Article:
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New Drug Law Helps To Protect Children

By Hempology | May 21, 2007

Clagaryherald May 19

The Calgary Police Service continues to crack down on parents and family members who expose children to the dangers of drug activity.

On Nov. 1, 2006, Alberta became the first province in the country to pass legislation to protect drug-endangered children.

The act makes it clear that children exposed to serious drug activity are victims of abuse and require protection.

Since then, members of the Calgary Police Service Child at Risk Response Team ( CARRT ) have apprehended 13 children under the Drug-Endangered Children Act.

In January 2007, police seized four young children after a drug raid on a home. The youngest child was just two years old. Officers found more than $700,000 worth of marijuana in the home.

“It is concerning that even with the amount of publicity and education that has occurred in the last few years, a number of Calgary families are still putting their children in harm’s way by having them live in grow-op and drug-lab environments,” says CARRT Const. Melissa Wheatley.

“Parents are also frequently trafficking drugs with their children present. It is important for the public to report these instances, for the safety of the children.”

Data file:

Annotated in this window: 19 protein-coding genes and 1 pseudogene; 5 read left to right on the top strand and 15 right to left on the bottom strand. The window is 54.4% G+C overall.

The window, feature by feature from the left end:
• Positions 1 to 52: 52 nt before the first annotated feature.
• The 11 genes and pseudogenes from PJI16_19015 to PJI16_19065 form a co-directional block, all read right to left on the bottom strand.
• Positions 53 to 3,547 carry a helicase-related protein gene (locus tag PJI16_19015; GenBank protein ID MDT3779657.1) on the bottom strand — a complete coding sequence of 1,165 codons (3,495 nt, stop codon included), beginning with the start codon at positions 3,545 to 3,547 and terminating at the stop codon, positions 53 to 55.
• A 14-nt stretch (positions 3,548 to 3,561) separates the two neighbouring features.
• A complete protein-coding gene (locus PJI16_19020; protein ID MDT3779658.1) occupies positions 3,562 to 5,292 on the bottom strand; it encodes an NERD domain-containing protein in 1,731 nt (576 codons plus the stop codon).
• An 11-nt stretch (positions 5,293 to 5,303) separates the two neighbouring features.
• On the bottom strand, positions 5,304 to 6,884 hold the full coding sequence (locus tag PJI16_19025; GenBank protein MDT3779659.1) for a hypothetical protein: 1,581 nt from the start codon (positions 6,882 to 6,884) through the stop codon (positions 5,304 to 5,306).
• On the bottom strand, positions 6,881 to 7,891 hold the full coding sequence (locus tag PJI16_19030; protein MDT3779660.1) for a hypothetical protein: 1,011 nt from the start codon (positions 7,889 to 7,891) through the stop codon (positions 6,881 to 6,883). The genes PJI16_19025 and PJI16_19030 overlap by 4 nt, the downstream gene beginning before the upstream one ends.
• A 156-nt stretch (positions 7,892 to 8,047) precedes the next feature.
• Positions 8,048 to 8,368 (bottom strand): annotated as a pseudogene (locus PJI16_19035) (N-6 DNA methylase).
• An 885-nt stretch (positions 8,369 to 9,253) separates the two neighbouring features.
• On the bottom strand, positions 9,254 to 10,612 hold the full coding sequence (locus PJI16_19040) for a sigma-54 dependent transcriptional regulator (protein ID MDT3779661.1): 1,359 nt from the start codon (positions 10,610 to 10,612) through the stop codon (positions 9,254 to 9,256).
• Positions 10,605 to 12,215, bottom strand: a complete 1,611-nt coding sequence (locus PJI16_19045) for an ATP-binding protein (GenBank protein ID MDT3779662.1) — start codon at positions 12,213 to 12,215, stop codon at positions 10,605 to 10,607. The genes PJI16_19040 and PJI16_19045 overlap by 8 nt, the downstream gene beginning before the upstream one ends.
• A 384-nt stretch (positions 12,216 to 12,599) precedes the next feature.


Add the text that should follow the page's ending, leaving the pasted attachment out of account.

Under the legislation, child intervention caseworkers and police can rescue and protect children based solely on the fact they are drug-endangered.

Any child who has been, or is likely to be, harmed because of drug activity is considered drug-endangered. This includes being in a place where crystal meth is being made or where marijuana is being grown, or being present when drugs are being sold.

If a child can’t be safely returned to a parent or guardian within two day, the child will begin receiving services under the Child, Youth and Family Enhancement Act.

Research has found that drug-endangered children are at high-risk for chronic respiratory disorders, neurological damage, cancer and physical, emotional and sexual abuse.

The legislation carries a maximum fine of $25,000 or two years in jail.

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